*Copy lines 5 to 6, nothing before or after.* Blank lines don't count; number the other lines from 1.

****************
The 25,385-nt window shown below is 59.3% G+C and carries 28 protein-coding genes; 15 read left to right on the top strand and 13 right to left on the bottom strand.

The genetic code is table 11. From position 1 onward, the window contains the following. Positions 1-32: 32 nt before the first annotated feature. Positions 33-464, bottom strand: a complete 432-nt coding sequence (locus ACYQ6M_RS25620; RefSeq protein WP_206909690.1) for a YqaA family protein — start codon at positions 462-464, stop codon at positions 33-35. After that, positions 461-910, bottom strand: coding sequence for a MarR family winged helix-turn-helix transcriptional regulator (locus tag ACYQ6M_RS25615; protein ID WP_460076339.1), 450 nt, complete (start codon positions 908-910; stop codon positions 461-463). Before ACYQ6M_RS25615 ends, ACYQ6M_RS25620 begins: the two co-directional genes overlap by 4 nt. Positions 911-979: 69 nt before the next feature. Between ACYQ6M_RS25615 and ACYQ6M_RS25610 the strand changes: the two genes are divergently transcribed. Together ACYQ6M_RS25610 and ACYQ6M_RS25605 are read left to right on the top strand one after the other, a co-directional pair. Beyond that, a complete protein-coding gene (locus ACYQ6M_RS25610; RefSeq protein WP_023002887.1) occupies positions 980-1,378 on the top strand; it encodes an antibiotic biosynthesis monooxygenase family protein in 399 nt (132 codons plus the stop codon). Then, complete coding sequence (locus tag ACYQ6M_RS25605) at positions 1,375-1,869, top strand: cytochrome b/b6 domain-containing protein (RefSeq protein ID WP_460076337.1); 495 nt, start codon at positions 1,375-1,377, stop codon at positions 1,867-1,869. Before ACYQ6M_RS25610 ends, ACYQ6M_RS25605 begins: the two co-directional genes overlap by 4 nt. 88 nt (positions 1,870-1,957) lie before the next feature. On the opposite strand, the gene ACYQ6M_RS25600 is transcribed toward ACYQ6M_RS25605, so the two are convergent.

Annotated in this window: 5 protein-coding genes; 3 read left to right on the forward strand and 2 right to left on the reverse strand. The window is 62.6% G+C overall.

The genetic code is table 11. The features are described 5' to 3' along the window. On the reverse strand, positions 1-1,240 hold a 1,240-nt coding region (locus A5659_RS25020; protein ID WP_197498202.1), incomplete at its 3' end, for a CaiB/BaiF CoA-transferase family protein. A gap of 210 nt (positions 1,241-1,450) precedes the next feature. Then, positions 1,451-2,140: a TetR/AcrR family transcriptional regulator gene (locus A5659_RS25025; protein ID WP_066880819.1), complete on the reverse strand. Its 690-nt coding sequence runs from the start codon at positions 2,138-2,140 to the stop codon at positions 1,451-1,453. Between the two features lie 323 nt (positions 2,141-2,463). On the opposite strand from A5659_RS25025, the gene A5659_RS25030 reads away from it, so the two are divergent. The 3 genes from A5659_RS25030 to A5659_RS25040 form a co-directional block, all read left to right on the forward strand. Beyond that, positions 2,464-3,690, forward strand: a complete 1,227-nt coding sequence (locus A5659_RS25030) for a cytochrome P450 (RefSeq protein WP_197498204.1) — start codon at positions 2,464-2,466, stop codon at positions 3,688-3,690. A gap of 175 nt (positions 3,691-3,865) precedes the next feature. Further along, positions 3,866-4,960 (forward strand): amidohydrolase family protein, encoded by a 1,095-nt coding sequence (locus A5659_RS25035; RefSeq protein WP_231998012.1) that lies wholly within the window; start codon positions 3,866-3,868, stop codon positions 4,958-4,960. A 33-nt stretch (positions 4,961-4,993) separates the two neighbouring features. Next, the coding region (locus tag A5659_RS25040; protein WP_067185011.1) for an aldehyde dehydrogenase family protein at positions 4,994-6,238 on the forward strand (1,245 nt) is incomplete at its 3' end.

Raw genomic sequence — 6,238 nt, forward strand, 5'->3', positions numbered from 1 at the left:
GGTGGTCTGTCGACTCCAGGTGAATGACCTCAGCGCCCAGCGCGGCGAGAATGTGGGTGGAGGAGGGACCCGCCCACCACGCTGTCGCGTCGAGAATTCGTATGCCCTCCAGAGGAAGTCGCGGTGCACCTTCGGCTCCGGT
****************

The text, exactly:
Raw genomic sequence — 6,238 nt, forward strand, 5'->3', positions numbered from 1 at the left:
GGTGGTCTGTCGACTCCAGGTGAATGACCTCAGCGCCCAGCGCGGCGAGAATGTGGGTGGAGGAGGGACCCGCCCACCACGCTGTCGCGTCGAGAATTCGTATGCCCTCCAGAGGAAGTCGCGGTGCACCTTCGGCTCCGGT